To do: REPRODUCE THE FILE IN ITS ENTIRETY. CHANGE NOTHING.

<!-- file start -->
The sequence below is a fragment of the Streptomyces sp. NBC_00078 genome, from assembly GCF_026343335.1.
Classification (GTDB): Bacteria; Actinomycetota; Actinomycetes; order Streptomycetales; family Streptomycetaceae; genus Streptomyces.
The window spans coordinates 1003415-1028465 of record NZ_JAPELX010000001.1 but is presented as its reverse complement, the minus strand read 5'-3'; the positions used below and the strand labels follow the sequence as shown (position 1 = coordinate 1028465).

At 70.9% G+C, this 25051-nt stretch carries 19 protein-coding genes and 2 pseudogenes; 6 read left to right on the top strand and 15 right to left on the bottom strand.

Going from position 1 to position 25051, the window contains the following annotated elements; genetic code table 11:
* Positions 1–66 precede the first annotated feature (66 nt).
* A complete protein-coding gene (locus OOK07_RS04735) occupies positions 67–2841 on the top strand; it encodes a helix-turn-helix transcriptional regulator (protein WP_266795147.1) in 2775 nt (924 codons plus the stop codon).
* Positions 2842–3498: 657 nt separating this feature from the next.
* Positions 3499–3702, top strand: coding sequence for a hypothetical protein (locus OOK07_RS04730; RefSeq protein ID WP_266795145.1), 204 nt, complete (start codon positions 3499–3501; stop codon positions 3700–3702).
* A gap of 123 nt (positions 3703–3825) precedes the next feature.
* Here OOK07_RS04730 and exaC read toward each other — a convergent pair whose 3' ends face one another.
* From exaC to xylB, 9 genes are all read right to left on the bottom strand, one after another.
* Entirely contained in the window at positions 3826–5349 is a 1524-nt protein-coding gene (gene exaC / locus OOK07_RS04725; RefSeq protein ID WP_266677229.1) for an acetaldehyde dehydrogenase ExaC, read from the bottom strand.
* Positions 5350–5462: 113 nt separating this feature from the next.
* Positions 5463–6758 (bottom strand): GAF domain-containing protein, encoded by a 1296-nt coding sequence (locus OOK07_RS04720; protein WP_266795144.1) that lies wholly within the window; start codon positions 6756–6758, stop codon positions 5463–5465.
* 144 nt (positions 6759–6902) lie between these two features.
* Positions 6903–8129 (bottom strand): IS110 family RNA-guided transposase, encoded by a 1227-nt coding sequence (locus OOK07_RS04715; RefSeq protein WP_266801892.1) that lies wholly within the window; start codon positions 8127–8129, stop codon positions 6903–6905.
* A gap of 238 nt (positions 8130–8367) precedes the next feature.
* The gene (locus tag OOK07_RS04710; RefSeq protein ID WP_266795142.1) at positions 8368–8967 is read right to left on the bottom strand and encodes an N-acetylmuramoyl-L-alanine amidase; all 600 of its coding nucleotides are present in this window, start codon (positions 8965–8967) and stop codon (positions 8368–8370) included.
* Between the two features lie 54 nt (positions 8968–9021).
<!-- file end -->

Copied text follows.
The sequence below is a fragment of the Streptomyces sp. NBC_00078 genome, from assembly GCF_026343335.1.
Classification (GTDB): Bacteria; Actinomycetota; Actinomycetes; order Streptomycetales; family Streptomycetaceae; genus Streptomyces.
The window spans coordinates 1003415-1028465 of record NZ_JAPELX010000001.1 but is presented as its reverse complement, the minus strand read 5'-3'; the positions used below and the strand labels follow the sequence as shown (position 1 = coordinate 1028465).

At 70.9% G+C, this 25051-nt stretch carries 19 protein-coding genes and 2 pseudogenes; 6 read left to right on the top strand and 15 right to left on the bottom strand.

Going from position 1 to position 25051, the window contains the following annotated elements; genetic code table 11:
* Positions 1–66 precede the first annotated feature (66 nt).
* A complete protein-coding gene (locus OOK07_RS04735) occupies positions 67–2841 on the top strand; it encodes a helix-turn-helix transcriptional regulator (protein WP_266795147.1) in 2775 nt (924 codons plus the stop codon).
* Positions 2842–3498: 657 nt separating this feature from the next.
* Positions 3499–3702, top strand: coding sequence for a hypothetical protein (locus OOK07_RS04730; RefSeq protein ID WP_266795145.1), 204 nt, complete (start codon positions 3499–3501; stop codon positions 3700–3702).
* A gap of 123 nt (positions 3703–3825) precedes the next feature.
* Here OOK07_RS04730 and exaC read toward each other — a convergent pair whose 3' ends face one another.
* From exaC to xylB, 9 genes are all read right to left on the bottom strand, one after another.
* Entirely contained in the window at positions 3826–5349 is a 1524-nt protein-coding gene (gene exaC / locus OOK07_RS04725; RefSeq protein ID WP_266677229.1) for an acetaldehyde dehydrogenase ExaC, read from the bottom strand.
* Positions 5350–5462: 113 nt separating this feature from the next.
* Positions 5463–6758 (bottom strand): GAF domain-containing protein, encoded by a 1296-nt coding sequence (locus OOK07_RS04720; protein WP_266795144.1) that lies wholly within the window; start codon positions 6756–6758, stop codon positions 5463–5465.
* 144 nt (positions 6759–6902) lie between these two features.
* Positions 6903–8129 (bottom strand): IS110 family RNA-guided transposase, encoded by a 1227-nt coding sequence (locus OOK07_RS04715; RefSeq protein WP_266801892.1) that lies wholly within the window; start codon positions 8127–8129, stop codon positions 6903–6905.
* A gap of 238 nt (positions 8130–8367) precedes the next feature.
* The gene (locus tag OOK07_RS04710; RefSeq protein ID WP_266795142.1) at positions 8368–8967 is read right to left on the bottom strand and encodes an N-acetylmuramoyl-L-alanine amidase; all 600 of its coding nucleotides are present in this window, start codon (positions 8965–8967) and stop codon (positions 8368–8370) included.
* Between the two features lie 54 nt (positions 8968–9021).